First let's ignore he has a fundamental misunderstanding who a customer of a library is, and rather focus on the notion that the NSA or other agency has a library containing all of the communications that pass through US infrastructure.

In the final bolded sentence, he almost said it the right way around, and then amazingly states that we put these 'books' in his 'library' rather than his first instinct that the books are filled by taking our private correspondence and storing it.


Senator Wyden made quite a lot out of your exchange with him last March during the hearings. Can you explain what you meant when you said that there was not data collection on millions of Americans?


First-- as I said, I have great respect for Senator Wyden. I thought, though in retrospect, I was asked-- "When are you going to start-- stop beating your wife" kind of question, which is meaning not-- answerable necessarily by a simple yes or no. So I responded in what I thought was the most truthful, or least untruthful manner by saying no.

And again, to go back to my metaphor. What I was thinking of is looking at the Dewey Decimal numbers-- of those books in that metaphorical library-- to me, collection of U.S. persons' data would mean taking the book off the shelf and opening it up and reading it.

Everyone got wrapped around the axle over the least untruthful comment when the real shocker to me at least is in bold.

The notion of "I didn't collect it if I didn't read it" is classic ministry of truth doublespeak.


Bring or gather together (things, typically when scattered or widespread).

verb. gather - assemble - accumulate - amass - muster - pick


The action or process of collecting someone or something.

gathering - assemblage - accumulation

This must be dismantled. The question is how do we accomplish that?
June 25, 2013

Holy. Fucking. Shit. The candle flickers... (NSA)

The odd bit of information about how the NSA is Storing all encrypted traffic that it encounters has been rattling around between what passes for synapses in my noggin.

Today, whilst working from my house, I log in to my corporate Virtual Private Network (using Cisco's VPN) and it hits me. This session is likely being logged. I will bet dollars to donuts that the NSA has a Cisco back door. That would mean that anyone with access to that NSA DB will have access to all the VPN traffic in the US.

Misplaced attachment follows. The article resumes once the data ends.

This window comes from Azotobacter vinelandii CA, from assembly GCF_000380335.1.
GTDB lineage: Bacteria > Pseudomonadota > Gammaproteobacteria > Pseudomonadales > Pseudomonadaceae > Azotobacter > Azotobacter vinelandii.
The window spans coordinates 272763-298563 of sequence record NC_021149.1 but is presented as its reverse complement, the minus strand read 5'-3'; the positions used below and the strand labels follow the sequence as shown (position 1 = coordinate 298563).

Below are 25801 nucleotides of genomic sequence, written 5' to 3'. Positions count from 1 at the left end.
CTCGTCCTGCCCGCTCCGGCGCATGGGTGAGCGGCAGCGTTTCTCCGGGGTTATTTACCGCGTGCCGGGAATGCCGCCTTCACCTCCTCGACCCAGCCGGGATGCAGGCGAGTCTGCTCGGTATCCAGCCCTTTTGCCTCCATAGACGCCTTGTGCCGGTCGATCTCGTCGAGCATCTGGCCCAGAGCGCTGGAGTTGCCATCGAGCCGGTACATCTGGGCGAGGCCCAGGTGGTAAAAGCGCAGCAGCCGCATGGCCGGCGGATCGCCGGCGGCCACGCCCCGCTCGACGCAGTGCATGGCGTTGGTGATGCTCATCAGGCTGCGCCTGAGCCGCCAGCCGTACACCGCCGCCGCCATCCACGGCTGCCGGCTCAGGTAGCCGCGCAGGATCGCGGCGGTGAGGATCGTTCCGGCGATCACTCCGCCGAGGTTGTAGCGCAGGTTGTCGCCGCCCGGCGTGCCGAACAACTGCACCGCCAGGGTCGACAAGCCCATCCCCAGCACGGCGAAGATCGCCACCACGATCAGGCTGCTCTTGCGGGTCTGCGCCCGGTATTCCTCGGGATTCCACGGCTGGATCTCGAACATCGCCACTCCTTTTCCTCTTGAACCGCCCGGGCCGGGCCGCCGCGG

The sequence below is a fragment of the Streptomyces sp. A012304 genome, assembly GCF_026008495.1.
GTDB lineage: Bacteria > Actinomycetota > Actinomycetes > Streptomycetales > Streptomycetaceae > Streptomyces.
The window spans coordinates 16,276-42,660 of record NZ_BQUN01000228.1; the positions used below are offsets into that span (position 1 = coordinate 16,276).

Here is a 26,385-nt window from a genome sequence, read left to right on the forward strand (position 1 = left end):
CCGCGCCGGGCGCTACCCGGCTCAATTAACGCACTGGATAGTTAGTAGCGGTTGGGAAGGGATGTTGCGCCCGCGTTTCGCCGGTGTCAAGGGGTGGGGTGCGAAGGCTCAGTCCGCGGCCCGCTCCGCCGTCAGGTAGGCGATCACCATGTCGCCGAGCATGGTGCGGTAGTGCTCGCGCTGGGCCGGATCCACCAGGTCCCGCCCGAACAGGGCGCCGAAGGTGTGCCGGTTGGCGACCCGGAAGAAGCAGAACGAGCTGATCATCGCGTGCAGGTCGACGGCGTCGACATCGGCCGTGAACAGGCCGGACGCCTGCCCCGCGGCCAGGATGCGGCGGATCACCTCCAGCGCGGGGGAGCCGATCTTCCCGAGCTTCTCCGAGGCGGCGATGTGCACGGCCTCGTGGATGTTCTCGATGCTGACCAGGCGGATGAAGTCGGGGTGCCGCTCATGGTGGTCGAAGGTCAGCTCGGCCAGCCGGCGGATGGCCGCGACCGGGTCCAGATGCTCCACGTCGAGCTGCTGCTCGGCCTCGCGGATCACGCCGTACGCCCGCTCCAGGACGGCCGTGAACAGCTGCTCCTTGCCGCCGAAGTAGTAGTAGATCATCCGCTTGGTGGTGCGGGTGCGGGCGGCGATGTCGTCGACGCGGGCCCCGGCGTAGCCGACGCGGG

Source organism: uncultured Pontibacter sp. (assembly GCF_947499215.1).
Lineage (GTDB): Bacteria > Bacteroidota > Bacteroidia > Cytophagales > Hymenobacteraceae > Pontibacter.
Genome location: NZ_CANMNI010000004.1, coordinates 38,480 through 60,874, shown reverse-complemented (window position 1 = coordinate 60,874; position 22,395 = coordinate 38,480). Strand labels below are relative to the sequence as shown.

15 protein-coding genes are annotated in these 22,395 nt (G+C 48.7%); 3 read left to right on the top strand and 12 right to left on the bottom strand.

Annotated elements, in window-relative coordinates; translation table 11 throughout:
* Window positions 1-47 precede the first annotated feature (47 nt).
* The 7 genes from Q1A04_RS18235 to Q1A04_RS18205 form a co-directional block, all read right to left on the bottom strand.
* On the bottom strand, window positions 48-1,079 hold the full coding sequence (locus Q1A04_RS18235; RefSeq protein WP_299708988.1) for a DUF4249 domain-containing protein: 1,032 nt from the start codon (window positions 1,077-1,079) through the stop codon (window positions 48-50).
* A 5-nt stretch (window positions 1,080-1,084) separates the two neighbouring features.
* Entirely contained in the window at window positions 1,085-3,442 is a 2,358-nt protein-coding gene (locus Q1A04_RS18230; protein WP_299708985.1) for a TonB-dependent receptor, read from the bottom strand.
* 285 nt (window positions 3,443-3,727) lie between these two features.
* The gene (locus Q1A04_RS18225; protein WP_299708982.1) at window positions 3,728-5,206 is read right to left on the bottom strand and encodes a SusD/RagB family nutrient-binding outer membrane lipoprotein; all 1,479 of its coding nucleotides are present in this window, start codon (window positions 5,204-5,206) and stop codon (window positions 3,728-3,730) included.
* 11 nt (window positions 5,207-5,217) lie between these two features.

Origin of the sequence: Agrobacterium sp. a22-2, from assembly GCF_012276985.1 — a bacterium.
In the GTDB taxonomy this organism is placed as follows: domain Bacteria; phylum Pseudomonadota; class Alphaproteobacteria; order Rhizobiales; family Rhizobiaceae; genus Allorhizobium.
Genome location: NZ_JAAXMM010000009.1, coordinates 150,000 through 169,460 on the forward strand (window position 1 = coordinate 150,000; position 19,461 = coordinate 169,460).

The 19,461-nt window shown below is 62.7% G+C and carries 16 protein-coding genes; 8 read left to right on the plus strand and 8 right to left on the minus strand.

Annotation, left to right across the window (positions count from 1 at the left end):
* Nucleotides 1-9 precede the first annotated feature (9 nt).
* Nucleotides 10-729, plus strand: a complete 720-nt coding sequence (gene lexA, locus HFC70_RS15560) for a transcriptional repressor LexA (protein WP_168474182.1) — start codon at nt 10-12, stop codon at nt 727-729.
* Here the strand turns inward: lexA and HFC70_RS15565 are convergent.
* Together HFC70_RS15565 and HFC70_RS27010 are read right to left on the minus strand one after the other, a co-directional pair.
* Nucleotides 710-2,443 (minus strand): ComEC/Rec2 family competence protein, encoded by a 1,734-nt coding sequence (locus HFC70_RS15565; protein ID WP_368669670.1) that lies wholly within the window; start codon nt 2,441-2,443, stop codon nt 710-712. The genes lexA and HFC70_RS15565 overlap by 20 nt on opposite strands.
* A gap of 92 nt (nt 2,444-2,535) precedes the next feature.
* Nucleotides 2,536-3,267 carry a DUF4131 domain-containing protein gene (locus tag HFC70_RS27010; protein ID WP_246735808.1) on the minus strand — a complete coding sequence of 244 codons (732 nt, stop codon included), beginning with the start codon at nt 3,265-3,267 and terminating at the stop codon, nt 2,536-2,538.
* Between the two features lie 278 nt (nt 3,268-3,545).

ALL the VPN traffic. That's all the financials being sent back to the home offices, orders taken, emails, for virtually any corporation.

Are you groking this? ALL the VPN traffic for GE, Google, Microsoft, Apple, Monsanto, ... Name one that doesn't use VPN to protect their IT internals.

Merger proposals, buy lists, big orders, expansion plans, outsourcing plans, etc. Just the ticket if some venture capitalist wanted to know which way the market was blowing, eh? Good thing no one with access would ever notice that is at their fingertips. Good thing no one at a big firm would try to buy in to that DB.

Even if the NSA doesn't exploit it, I bet there are more than 1 or 2 one percenters trying to.

June 22, 2013

I'm beginning to think the NSA, CIA, et. al. are bad ideas. Talk me down.

I've been wondering, what if Intelligence were to be crowd sourced instead of opaque?

It seems to me the problem with these agencies is that whomever has the reins of these organizations has tremendous effective power to shape the world as they see fit. The authoritarian's wet dream.

The way classified material is organized yields an organizational structure that can be visualized as a man of war jellyfish. The tentacles each with their own targets and purpose, but unlike the jellyfish these tentacles are steerable from on high.

The situation we have now is very troubling to me. My suspicion is that the NSA is operating a "Slurp-N-Burp" (tm) where communications are slurped up and stored, and then once a target is identified the entire stream of their past communications is available in its full glory. We have confirmation that this is done for a segment of the US population. We don't have it fully divulged as far as I know.

That even this small (relatively, it's still quite impressive, I'm sure) corpus exists in secret, anyone smart enough to gain access to it has to realize the potential of the system. The information is there for any company's executive who deals overseas. Congressional Staffers? Most likely. Journalists? You betcha, complete with that infamous airhead wink. All of that and most likely more ready to be tapped in service to shape the world.

From behind a veil. It seems every time a Toto comes along, they are smacked hard. Journalists dieing, whistle blowers jailed and politicians mysteriously change positions or fail to ask the crucial follow up in hearings. Is that what is actually happening? Fuck if I know, but God Damn it smells to high heaven.

So now, I'm pondering the notion that we need to burn the curtain this time. I have several problems with that notion because the world is truly a dangerous place. I will concede the idea that these opaque agencies had made it more so. Yet, still it remains that we do need intelligence.

That brings me to the subject, which is the question: Could we satisfy the intelligence needs of a free society with croud sourcing?

What else might work?